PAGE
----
Billionaire Steve Cohen reportedly buying majority stake in the Mets from Wilpons

Fred Wilpon, right, majority owner of the New York Mets, and Mets COO Jeff Wilpon, left, watch the team warm up before a baseball game against the Atlanta Braves, Friday, June 28, 2019, in New York. (AP Photo/Frank Franklin II)

The New York Mets are on the road to getting a new owner.

Billionaire Steve Cohen has finished negotiations with Sterling Partners to increase his investment in the team by 80 percent, or $2.6 billion, according to Bloomberg.

Sterling Partners includes the team’s father-and-son chairman and COO team, Fred and Jeff Wilpon, but both of them aren’t leaving Citi Field for a while. The deal allows them to remain in place with the organization for the next five years, with Fred Wilpon remaining “control person” and CEO, and Jeff Wilpon on board as chief operating officer.

“Steve Cohen will continue as CEO and President of Point72 Asset Management and his stake in the Mets will continue to be managed by his family office, Cohen Private Ventures,” a statement from the Mets said.

This indicates a shift for billionaire Cohen from minority owner to majority.

Neither Mark Herr from Cohen Private Ventures nor Harold Kaufman from Sterling Partners would expand on any details beyond the joint statement issued.

Fred Wilpon and his real estate investment company, Sterling Equities, partnered with Nelson Doubleday of Doubleday Publishing in 1980 to purchase the Mets from the Payson family, the team’s original owners, for a then-record price of $21 million. With changes in management and a roster revamp, the Mets captured their second World Championship in 1986.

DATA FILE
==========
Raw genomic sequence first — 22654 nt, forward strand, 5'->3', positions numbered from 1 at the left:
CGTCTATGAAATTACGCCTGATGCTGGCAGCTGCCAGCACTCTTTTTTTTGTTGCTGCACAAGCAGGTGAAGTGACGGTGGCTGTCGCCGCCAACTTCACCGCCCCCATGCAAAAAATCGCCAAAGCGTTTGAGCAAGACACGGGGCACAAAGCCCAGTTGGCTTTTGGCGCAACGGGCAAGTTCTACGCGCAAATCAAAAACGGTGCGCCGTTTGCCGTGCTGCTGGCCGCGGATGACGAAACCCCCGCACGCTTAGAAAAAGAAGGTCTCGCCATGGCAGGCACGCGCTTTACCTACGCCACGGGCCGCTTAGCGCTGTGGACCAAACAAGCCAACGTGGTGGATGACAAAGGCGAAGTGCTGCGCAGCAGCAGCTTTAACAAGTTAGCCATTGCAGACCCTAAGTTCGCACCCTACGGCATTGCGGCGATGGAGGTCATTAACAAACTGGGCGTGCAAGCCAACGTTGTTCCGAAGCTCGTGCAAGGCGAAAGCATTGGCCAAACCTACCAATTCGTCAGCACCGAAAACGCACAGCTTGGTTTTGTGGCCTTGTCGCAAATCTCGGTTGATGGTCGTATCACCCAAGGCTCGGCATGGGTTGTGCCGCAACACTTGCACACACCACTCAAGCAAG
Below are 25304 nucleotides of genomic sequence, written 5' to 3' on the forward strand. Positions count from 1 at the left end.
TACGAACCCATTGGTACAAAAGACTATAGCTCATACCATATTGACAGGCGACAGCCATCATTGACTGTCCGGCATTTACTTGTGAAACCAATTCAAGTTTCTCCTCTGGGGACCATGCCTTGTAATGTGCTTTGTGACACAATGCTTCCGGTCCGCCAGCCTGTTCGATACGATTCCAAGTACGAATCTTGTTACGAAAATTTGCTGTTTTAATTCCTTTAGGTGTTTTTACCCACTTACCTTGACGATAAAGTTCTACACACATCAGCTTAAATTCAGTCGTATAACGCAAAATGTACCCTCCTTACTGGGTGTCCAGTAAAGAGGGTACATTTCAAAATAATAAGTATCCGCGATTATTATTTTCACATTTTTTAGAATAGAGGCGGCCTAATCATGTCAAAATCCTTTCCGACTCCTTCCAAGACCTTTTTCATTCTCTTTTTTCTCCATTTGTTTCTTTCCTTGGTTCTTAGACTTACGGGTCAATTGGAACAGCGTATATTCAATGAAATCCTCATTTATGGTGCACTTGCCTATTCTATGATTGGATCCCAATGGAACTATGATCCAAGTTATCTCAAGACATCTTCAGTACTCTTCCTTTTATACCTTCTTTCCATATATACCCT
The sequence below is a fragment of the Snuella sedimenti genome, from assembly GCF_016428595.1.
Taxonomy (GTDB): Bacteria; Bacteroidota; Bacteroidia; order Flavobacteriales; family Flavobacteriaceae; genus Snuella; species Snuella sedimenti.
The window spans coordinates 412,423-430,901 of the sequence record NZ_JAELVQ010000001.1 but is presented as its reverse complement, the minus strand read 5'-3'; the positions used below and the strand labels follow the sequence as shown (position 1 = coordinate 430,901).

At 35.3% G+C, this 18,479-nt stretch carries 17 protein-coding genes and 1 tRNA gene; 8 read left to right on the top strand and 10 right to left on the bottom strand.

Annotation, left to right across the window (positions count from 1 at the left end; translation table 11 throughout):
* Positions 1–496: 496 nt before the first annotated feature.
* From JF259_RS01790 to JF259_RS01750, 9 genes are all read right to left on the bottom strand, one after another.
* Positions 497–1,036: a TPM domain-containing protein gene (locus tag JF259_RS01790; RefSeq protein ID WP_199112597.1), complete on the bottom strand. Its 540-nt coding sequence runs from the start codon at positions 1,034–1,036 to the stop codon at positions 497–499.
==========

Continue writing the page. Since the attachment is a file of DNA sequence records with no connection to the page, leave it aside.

The partnership remained in place until 2002, when Sterling Equities bought out Doubleday’s stake and became the franchise’s sole owner. Over the next decade, while there weren’t many wins to be had for the Mets, Sterling Equities developed Citi Field, which replaced Shea Stadium as the Mets’ home field in 2009, and helped form the team’s owner broadcasting network, SportsNet New York.

In 2008, the Wilpons became mired in the Bernie Madoff investment scandal, and were sued by a group of investors. The lawsuit was eventually settled for $162 million, though fans questioned the long-lasting financial impact it had on the team.

Cohen was one of several investors who purchased a minority stake in the Mets from the Wilpons in the wake of the scandal.

With reporting from Robert Pozarycki

Mark Hallum